Leather Patina – Everything You Need to Know

by Galen Leather July 29, 2022 1 Comment

the leather patina of two different leather notebooks

What is Patina on Leather?

Patina is the character and thin sheen that develops slowly on the surface of leather goods through time, regular use, and exposure to natural forces. This improves the natural appearance of the leather, giving it unique qualities. Patina makes full-grain leather second-to-none.

This guide helps you understand the process and what leather patina is.

leather patina before and after

Start with Quality Leather for a Perfect Patina 

For a patina as unique as the item itself, we here at Galen Leather Co. believe the best patina forms on quality undyed leather. The second-best patina forms when using crazy horse leather and the third-best leather for a quality patina is achieved using full-grain plain leather. So, if a stunning patina is your desire, keep these facts in mind when deciding on what leather to purchase. You will hear other terms used such as “top-grain,” “split-grain,” and “genuine,” when talking about leather – read our full rundown on grades of leather.

3 Factors in the Creation of Leather Patina 

Although time is the one factor most necessary in the development of patina, some other factors contribute to the process as well. Leather is organic and will absorb any substance that it comes into contact with - there are no artificial processes that can produce the character and beauty of a natural patina.

natural leather patina

1. Normal Use

One of the great things about leather products, unlike most things we buy that wear out with use, is that fine leather improves and transforms with age and everyday use. It builds a character all its own and is unique to the owner – complete with blemishes and scars as reminders of life’s interesting events.

2. Body Oils and Dirt

Another addition to normal use will be the touching, handling, and carrying of your leather items that transfer oils from your body, dirt, and moisture to help aid in the patina formation, creating a darker, richer hue in the areas that you touch most.

3. Sun/Ultraviolet Rays

Exposure to ultraviolet rays from the sun and its heat will also influence your leather goods, aiding in the aging process and development of a fine patina. Sunbathing your leather goods will give them a tan, or organic darkening, the same way it does you. But use caution in the amount of sun your leather gets, as the sun can cause drying, and damage the leather. You can consider a leather balm to ensure proper aging.

Your Fine Leather Before and After Aging

natural leather patina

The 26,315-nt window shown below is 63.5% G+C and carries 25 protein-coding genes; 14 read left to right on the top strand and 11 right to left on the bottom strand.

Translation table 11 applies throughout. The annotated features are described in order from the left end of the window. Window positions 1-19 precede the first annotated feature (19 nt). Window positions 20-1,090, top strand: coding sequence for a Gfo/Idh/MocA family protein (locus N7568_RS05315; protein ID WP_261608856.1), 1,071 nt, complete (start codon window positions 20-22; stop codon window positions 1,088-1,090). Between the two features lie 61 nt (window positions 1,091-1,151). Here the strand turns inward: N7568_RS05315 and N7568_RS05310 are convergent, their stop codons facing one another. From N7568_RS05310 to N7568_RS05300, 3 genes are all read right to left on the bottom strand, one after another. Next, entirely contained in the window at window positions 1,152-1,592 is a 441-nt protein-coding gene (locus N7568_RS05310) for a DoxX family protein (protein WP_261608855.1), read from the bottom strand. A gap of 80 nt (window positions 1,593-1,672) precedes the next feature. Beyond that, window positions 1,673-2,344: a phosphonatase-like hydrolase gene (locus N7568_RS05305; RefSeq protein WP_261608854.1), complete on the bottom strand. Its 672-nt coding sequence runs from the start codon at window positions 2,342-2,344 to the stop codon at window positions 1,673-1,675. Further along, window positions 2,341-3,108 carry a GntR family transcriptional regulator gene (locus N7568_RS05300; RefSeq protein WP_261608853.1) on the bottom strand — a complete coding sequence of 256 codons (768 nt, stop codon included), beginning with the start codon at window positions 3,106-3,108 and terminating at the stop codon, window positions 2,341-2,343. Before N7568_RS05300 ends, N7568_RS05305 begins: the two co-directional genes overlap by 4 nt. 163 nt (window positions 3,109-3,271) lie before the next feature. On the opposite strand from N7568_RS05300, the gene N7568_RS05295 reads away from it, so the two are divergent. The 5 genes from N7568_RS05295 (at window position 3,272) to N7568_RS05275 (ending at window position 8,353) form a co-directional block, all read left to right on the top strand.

You may be tempted to preserve that clean, “new” look of your piece in its natural leather state. The pristine, unmarked leather is surely a thing of beauty, but the aging process is inevitable. However, you can take steps to slow it down if you wish, by doing the opposite of the things mentioned above, and cleaning, conditioning, and sealing your leather products. You won’t be getting much use out of your goods, but the process will be slowed down. If, on the other hand, you want to develop that patina look and feel, you should start to notice changes from friction and normal use in a fairly short time. Your leather will begin to darken noticeably after six months, and after a year the rich earthen tones will begin to smooth with regular exposure to the elements.

Why Care About Your Leather Patina?

leather patina after 5 months

The beauty that forms with age, the one-of-a-kind look and feel, and the sign of high-quality possessions, are all good reasons to enjoy the veneer that is developing as your special leather product ages. Taking an active role in the aging of your leather is vital, as these products will last for a very long time and can even make their way through many generations 

View all the leather goods that get a beautiful patina at galenleather.com.

**All patina journey pictures taken by a-man-and-his-word on Instagram.

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Galen Leather
Galen Leather


1 Response


June 26, 2023

Will pull-up or chrome tanned leathers patina slower than vegetable tanned leathers?

Also, will leather dyed tan stay tan for some time, or will it just continue to darken at the same rate?

How does leather dyed blue or green patina over time?

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